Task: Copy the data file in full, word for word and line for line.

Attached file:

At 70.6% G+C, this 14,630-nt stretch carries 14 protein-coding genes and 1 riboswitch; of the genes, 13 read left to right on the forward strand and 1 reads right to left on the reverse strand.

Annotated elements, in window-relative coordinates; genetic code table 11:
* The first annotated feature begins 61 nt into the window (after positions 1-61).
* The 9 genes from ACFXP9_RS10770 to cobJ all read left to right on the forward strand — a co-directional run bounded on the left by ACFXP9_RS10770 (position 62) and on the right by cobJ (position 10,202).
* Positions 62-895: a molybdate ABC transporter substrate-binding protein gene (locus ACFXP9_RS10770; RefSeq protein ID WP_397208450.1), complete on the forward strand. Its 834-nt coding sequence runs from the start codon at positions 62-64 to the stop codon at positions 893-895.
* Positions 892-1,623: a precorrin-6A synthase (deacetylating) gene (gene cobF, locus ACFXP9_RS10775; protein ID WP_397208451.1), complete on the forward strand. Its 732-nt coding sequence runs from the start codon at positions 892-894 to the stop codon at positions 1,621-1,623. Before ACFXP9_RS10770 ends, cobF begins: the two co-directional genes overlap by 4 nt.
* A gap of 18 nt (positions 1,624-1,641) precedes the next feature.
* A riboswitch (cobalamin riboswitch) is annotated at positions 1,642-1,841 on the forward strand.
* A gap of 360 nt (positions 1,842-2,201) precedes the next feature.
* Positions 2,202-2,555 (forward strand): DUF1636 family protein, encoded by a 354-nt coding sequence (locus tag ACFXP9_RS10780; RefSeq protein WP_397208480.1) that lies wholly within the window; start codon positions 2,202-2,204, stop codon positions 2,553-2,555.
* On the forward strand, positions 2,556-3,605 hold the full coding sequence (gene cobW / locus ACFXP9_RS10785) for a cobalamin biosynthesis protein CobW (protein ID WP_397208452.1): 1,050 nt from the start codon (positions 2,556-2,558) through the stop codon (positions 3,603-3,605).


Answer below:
At 70.6% G+C, this 14,630-nt stretch carries 14 protein-coding genes and 1 riboswitch; of the genes, 13 read left to right on the forward strand and 1 reads right to left on the reverse strand.

Annotated elements, in window-relative coordinates; genetic code table 11:
* The first annotated feature begins 61 nt into the window (after positions 1-61).
* The 9 genes from ACFXP9_RS10770 to cobJ all read left to right on the forward strand — a co-directional run bounded on the left by ACFXP9_RS10770 (position 62) and on the right by cobJ (position 10,202).
* Positions 62-895: a molybdate ABC transporter substrate-binding protein gene (locus ACFXP9_RS10770; RefSeq protein ID WP_397208450.1), complete on the forward strand. Its 834-nt coding sequence runs from the start codon at positions 62-64 to the stop codon at positions 893-895.
* Positions 892-1,623: a precorrin-6A synthase (deacetylating) gene (gene cobF, locus ACFXP9_RS10775; protein ID WP_397208451.1), complete on the forward strand. Its 732-nt coding sequence runs from the start codon at positions 892-894 to the stop codon at positions 1,621-1,623. Before ACFXP9_RS10770 ends, cobF begins: the two co-directional genes overlap by 4 nt.
* A gap of 18 nt (positions 1,624-1,641) precedes the next feature.
* A riboswitch (cobalamin riboswitch) is annotated at positions 1,642-1,841 on the forward strand.
* A gap of 360 nt (positions 1,842-2,201) precedes the next feature.
* Positions 2,202-2,555 (forward strand): DUF1636 family protein, encoded by a 354-nt coding sequence (locus tag ACFXP9_RS10780; RefSeq protein WP_397208480.1) that lies wholly within the window; start codon positions 2,202-2,204, stop codon positions 2,553-2,555.
* On the forward strand, positions 2,556-3,605 hold the full coding sequence (gene cobW / locus ACFXP9_RS10785) for a cobalamin biosynthesis protein CobW (protein ID WP_397208452.1): 1,050 nt from the start codon (positions 2,556-2,558) through the stop codon (positions 3,603-3,605).